Happy Thanksgiving Y’All!

While a lot of pain is still ahead, this year I’m thankful that a dark chapter in American history might be finally drawing to a close. I’m thankful that the mRNA vaccines actually work. I’m thankful that my family has remained safe, and I’m thankful for all the essential workers who’ve kept our civilization running.

A few things:

  1. Friend-of-the-blog Jelani Nelson asked me to advertise an important questionnaire for theoretical computer scientists, about what the future of STOC and FOCS should look like (for example, should they become all virtual?). It only takes 2 or 3 minutes to fill out (I just did).
  2. Here’s a podcast that I recently did with UT Austin undergraduate Dwarkesh Patel. (As usual, I recommend 2x speed to compensate for my verbal tics.)
  3. Feel free to use the comments on this post to talk about recent progress in quantum computing or computational complexity! Like, I dunno, a (sub)exponential black-box speedup for the adiabatic algorithm, or anti-concentration for log-depth random quantum circuits, or an improved shadow tomography procedure, or a quantum algorithm for nonlinear differential equations, or a barrier to proving strong 3-party parallel repetition, or equivalence of one-way functions and time-bounded Kolmogorov complexity, or turning any hard-on-average NP problem into one that’s guaranteed to have solutions.
  4. It’s funny how quantum computing, P vs. NP, and so forth can come to feel like just an utterly mundane day job, not something anyone outside a small circle could possibly want to talk about while the fate of civilization hangs in the balance. Sometimes it takes my readers to remind me that not only are these topics what brought most of you here in the first place, they’re also awesome! So, I’ll mark that down as one more thing to be thankful for.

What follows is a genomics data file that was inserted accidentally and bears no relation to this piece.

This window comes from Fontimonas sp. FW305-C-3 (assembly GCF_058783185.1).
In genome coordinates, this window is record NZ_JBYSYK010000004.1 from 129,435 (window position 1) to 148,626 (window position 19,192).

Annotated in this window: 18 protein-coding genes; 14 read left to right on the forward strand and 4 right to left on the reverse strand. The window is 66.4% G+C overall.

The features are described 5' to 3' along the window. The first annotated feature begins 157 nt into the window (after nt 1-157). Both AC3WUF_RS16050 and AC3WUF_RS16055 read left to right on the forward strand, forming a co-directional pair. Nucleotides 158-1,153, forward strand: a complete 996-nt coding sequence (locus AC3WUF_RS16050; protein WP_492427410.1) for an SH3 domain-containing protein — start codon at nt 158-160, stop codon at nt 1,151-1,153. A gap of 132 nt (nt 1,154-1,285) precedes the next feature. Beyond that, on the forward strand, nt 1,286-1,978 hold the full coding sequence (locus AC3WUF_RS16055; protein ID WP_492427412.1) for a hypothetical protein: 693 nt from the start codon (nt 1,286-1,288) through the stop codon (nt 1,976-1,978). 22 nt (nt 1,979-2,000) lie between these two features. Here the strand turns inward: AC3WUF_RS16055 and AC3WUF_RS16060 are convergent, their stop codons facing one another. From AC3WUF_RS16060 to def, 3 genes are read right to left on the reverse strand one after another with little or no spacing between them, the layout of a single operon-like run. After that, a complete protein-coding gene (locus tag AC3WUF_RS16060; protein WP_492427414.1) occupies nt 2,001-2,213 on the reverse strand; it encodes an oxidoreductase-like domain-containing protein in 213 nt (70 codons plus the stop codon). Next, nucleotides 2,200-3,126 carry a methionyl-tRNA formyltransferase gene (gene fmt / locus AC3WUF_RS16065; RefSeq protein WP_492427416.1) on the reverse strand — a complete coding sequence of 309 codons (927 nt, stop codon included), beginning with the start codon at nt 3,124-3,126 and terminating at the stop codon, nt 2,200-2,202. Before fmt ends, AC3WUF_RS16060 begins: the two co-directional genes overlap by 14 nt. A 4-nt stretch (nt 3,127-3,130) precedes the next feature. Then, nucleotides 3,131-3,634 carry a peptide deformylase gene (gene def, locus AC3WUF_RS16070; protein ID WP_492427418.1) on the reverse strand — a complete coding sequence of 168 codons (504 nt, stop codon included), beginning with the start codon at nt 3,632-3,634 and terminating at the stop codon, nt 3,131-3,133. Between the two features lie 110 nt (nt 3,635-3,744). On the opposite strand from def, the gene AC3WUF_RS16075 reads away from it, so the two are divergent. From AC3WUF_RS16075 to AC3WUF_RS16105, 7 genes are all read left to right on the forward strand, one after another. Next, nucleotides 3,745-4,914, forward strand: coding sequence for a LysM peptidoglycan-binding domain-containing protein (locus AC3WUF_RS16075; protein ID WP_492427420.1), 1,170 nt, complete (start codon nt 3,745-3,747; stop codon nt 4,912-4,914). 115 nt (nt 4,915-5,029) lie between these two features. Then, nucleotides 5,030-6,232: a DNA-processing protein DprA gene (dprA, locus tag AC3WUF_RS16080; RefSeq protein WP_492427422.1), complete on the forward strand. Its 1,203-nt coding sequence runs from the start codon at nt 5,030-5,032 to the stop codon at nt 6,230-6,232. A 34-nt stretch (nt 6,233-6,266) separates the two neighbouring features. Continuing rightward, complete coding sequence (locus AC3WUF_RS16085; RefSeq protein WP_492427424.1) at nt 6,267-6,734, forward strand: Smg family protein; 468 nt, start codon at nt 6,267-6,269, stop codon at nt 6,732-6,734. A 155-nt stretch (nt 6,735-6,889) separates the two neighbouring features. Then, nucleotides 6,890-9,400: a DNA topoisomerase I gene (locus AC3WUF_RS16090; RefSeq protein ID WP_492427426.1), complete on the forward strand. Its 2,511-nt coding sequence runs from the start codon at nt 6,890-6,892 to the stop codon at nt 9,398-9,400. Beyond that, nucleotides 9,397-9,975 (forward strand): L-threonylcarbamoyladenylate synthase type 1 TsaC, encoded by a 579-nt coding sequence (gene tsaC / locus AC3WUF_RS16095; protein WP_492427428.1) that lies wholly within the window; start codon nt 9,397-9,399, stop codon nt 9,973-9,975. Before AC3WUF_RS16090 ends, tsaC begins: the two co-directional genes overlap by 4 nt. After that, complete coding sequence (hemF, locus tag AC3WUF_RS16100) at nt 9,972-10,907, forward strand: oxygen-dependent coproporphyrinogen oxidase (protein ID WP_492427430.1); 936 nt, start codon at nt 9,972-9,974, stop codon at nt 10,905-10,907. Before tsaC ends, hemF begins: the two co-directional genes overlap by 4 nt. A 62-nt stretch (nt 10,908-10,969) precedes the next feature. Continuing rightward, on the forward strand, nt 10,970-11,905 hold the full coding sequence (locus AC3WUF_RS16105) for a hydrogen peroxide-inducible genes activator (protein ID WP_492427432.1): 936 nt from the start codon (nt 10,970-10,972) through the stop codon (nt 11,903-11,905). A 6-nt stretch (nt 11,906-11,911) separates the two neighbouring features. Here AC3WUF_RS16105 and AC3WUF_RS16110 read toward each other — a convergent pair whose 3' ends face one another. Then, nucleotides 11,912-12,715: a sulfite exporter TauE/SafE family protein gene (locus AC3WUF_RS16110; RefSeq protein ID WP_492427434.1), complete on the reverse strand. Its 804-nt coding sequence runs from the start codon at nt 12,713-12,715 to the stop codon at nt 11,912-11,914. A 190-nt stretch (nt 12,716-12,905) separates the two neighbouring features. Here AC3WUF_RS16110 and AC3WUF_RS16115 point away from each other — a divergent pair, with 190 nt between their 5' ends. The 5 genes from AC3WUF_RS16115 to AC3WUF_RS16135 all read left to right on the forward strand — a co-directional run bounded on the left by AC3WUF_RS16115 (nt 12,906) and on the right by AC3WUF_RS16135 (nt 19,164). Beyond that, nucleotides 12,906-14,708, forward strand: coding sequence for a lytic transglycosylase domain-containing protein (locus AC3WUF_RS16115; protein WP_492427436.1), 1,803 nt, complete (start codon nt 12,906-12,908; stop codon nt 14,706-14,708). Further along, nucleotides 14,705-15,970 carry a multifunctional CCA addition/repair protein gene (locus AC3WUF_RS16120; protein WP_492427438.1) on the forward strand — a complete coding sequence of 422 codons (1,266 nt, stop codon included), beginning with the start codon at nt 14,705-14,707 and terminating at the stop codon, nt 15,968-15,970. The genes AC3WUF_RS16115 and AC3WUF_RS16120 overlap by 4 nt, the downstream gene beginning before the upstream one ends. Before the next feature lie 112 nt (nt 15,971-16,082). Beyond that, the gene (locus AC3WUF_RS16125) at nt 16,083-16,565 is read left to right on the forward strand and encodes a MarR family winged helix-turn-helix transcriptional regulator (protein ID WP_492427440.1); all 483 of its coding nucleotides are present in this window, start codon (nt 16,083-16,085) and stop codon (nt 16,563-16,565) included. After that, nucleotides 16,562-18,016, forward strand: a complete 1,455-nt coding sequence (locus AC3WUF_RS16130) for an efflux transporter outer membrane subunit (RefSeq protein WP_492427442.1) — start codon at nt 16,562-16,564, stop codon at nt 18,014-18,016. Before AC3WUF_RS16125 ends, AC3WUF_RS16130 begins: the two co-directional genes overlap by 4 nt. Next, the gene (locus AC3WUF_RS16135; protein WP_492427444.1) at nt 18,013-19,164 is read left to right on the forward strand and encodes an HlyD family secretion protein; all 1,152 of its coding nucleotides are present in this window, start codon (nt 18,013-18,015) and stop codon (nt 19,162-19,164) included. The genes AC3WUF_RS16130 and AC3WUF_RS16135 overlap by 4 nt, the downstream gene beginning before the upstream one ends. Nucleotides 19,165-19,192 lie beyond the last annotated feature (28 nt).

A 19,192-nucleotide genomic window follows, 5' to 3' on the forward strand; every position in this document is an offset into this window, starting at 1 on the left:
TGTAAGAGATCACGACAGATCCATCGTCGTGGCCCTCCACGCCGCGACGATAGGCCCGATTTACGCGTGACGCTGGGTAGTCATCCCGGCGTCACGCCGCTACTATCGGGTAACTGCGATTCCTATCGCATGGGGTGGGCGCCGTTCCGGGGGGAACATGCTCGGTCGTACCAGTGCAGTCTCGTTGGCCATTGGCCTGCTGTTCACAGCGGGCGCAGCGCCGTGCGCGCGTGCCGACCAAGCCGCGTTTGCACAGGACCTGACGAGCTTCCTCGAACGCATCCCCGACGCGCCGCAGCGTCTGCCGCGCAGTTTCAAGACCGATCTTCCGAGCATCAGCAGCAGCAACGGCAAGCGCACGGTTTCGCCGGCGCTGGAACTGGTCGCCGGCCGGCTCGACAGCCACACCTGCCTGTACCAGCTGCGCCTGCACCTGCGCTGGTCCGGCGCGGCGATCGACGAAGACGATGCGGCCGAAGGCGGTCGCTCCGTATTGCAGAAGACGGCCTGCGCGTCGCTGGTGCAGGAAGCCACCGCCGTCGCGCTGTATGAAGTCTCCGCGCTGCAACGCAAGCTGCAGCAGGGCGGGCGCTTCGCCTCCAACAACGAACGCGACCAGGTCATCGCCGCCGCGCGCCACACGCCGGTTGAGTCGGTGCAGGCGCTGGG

37 Responses to “Happy Thanksgiving Y’All!”

  1. nban Says:

    At 1:01:37 of the podcast video you talk about the possibility of a quantum speedup for edit distance. What do you think about the RAM/QRAM models? They seem to me to be in some nontrivial part accidents of history and I’m not sure whether “it matters” if edit distance is computable in \( o(n^2) \) time in either of them.

  2. Scott Says:

    nban #1: It’s true that a quantum algorithm for edit distance would mostly be useful if you had either a qRAM, or else two sequences that were defined implicitly via a formula. On the other hand, it’s such a fundamental algorithmic problem that one would love to know the right answer, practical applications or no!

  3. Saurabh Says:

    Scott, what are your thoughts/analysis on the recent Google paper on arXiv on the computational penalty of error correction necessitating quantum algorithms with >= quartic speedups in near term for quantum advantage?
    Paper link:https://arxiv.org/abs/2011.04149

  4. MithrilGear Says:

    Is it really true that OWF must exist for practical cryptography? If an encryption scheme were found for which encryption and decryption with the key are in Θ(n^3), where n is the keylength, and the optimal cracking function is in Θ(n^2,796,203), this would not be One Way, in the P and NP sense, but would still be practically secure, right?

  5. Scott Says:

    Saurabh #3: It’s consistent with what I’ve thought for a long time—that you’d need a pretty enormous QC before a Grover-type speedup can win out against the overhead from fault-tolerance.

  6. Scott Says:

    MithrilGear #4: Of course you could hope to base crypto on polynomial separations; that idea goes back at least to Merkle puzzles in the 1970s. But then the security of your system would always be at the mercy of polynomial improvements, which experience has taught us are much more common than exponential ones.

  7. MithrilGear Says:

    I suppose this also goes back to something you’d posted earlier about the middle possibilities of P=NP or P!=NP, in which OWF could be proven not to exist, but there are no known, practical attacks on deployed cryptosystems, or are proven to exist, but all the known schemes aside from one time pads have efficient attacks.

    The current situation is certainly an interesting one: non-OTP encryption is in the unusual position of being possible in practice, but not known to be possible in theory.

  8. Scott Says: